David Fleming
It's All Academic   www.davidflemingsite.com   
Scholars Shill Sex For Salacious Story Sells

February 6, 2014: Scholars Shill Sex For Salacious Story Sells

What's it take to catch a break?

When I self-published It's All Academic, I sent copies to the editors of Inside Higher Ed and The Chronicle of Higher Ed, mostly because I thought they might be interested.  Sure, they were unsolicited copies and I have no idea if they even would have liked the book if they read a few pages.  I never heard anything, not even if they received them, and I thought I was o.k. with that -- until I read today's Inside Higher Ed.

"Literary Affairs" is an article about two self-published novels by first-time novelists in higher education.  Sound familiar?  It should.  It could have been describing my book and me.  I look at the article and wonder, "there but not for the grace of God go I."

Both novelists hold respectable positions in academia.  One has been president at two universities; the other has been a faculty member at USC and co-director of a center for higher education.  Impressive resumes.  When I wrote It's All Academic, I had the prestige of being a former provost at a large, private university. While not quite at the level of the president, I do believe I was at the level of the faculty member.

As indicated, all three books were self-published. Until today, I have lived with a self-imposed shame of being a self-publisher.  There is no respect for self-publication.  ANYONE can do it.  Apparently presidents and professors of named professorships do it and are worthy.  For the rest of us, maybe we are simply frustrated writers working out of our parents' basements.  (By the way, Joe Price's comment after the article says it all: "'I had never read fiction,' Cochran said of his new venture, 'but I always liked to write.' Sigh.")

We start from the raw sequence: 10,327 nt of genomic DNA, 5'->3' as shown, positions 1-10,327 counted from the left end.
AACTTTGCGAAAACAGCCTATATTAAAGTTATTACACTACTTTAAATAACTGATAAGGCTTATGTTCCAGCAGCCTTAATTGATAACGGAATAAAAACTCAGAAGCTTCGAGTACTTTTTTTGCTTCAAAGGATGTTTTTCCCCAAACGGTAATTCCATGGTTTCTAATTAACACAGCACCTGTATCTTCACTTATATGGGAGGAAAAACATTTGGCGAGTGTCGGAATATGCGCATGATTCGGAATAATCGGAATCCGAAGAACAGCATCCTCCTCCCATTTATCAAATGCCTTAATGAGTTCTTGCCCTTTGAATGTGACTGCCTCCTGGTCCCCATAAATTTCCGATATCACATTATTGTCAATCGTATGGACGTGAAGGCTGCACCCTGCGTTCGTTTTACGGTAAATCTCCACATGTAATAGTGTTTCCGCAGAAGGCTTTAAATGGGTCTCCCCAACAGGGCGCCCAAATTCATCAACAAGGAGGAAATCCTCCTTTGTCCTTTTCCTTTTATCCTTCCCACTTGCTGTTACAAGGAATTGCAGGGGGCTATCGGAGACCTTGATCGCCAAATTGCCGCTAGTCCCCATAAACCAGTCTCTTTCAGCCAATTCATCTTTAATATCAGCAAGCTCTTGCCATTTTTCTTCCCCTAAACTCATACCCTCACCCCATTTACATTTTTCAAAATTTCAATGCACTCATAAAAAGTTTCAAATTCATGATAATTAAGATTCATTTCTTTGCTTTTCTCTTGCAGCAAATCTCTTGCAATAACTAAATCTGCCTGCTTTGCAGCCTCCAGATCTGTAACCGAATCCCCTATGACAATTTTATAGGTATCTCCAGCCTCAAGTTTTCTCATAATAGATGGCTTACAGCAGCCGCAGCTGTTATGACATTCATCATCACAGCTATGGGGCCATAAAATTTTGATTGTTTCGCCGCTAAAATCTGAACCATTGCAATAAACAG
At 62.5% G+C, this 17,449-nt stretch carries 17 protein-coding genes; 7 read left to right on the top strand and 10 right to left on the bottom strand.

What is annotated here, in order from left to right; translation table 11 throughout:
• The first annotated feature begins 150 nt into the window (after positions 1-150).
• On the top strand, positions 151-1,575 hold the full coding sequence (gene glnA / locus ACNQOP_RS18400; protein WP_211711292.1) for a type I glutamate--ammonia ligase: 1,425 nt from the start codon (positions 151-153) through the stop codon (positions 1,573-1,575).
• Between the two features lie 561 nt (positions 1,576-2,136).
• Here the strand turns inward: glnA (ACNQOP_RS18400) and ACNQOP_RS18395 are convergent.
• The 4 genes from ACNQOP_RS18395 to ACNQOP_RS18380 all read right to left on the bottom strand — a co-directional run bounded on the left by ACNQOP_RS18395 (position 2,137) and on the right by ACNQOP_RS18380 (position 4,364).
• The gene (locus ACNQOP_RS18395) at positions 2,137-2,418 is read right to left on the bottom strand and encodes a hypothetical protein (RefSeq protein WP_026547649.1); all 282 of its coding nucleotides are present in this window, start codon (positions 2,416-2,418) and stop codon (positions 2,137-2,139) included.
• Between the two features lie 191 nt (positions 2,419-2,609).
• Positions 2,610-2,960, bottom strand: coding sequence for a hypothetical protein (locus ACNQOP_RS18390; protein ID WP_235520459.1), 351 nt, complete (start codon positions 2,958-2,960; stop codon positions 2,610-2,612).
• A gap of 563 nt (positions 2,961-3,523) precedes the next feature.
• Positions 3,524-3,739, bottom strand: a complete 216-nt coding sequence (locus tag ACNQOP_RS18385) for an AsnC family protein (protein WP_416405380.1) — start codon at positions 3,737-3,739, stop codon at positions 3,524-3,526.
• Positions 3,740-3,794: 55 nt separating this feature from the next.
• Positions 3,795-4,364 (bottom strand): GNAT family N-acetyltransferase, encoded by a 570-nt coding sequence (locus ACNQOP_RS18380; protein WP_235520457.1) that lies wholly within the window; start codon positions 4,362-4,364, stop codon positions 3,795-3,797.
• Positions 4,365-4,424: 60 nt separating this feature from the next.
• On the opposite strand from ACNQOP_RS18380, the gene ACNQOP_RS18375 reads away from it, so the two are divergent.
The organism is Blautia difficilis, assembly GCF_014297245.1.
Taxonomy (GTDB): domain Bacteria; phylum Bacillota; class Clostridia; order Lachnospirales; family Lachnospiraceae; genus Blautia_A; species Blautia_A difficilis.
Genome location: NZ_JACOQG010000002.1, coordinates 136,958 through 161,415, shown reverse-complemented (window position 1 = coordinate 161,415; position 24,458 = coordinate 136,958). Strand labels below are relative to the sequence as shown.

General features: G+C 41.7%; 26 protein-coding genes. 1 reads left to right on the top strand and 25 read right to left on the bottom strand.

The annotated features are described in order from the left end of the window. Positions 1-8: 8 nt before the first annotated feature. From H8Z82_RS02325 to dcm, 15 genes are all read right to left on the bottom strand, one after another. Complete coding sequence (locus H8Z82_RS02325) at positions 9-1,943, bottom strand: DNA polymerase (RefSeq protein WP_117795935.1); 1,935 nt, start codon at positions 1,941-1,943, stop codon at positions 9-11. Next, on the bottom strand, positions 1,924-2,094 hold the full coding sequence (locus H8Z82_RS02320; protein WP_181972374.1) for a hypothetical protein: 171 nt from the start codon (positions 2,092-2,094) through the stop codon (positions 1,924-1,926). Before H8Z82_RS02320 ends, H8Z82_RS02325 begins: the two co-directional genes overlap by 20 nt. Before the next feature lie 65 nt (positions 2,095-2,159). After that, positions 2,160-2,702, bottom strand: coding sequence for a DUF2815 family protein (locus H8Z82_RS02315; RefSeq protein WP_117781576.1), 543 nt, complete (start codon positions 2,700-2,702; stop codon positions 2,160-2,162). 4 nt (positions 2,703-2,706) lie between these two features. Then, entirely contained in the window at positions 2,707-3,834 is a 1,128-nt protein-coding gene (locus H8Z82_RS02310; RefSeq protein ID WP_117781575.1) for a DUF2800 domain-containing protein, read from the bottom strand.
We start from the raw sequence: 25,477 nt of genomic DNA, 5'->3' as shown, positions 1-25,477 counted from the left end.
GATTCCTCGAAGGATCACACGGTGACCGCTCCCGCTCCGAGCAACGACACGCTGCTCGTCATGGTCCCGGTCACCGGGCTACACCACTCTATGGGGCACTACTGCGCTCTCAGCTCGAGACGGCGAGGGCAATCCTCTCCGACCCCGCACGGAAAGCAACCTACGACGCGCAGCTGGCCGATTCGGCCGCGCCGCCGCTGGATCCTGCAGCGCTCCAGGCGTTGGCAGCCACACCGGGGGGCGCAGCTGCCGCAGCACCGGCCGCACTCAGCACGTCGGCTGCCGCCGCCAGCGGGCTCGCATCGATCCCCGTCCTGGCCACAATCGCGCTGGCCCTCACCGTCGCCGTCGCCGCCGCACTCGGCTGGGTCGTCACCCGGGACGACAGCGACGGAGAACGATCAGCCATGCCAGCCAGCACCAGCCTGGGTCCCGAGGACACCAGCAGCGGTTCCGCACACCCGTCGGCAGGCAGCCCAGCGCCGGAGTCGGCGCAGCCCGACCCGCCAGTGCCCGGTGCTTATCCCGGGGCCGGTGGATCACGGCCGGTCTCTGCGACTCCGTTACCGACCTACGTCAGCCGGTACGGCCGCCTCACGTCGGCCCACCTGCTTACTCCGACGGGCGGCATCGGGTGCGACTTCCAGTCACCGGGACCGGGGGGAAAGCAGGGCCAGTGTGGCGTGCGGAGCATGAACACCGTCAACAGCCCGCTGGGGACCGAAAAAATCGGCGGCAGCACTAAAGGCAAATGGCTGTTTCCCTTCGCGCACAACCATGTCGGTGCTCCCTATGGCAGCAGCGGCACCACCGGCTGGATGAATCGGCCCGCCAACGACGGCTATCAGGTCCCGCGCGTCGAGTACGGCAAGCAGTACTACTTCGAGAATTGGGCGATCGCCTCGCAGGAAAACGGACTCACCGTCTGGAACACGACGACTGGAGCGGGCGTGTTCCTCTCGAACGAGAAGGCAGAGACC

Both books in the article are described as having varied casts of characters.  The president's book focuses on so many sexual interests of the main character "that it becomes rather difficult for the reader to keep them straight;"  The faculty member's book is praised for an "ambitious" "ensemble cast." The editor my (self)-publishing company provided me chided me for having too many characters, that it was too difficult to keep them all straight.  Maybe I shouldn't have listened to him (her--the identify of the editor was kept from me).

What did my book lack?  Based upon this article, I would assume sex.  The president's book is apparently full of sex (purely fictional, he argues, just ask his wife.  Why am I making creepy associations with Toronto's Mayor Ford?).  The faculty member's book relies less on the sex angle, but it is still prevalent.  The closest thing to sex in my book is Mark Carter soaking in a bathtub while his wife brings him glasses of bourbon.

Honestly, the prevalence of sexual desire across academia is probably no greater than it is for any other industry.  However, it is the stereotype that fits the perceived "liberal" nature of higher ed.  Most novels about higher education don't tip-toe around the sordid liaisons and sexual affairs that can happen on a college campus.  I didn't feel the need to perpetuate the stereotype. I was more interested in perpetuating the arrogance, cluelessness, competitiveness, chaos, and mind-numbing endlessness of life in academia.  I thought that might interest an editor at Inside Higher Ed or The Chronicle of Higher Ed.

I guess I was wrong. I should have gone with the blow job scene instead. {Smack head, so to speak}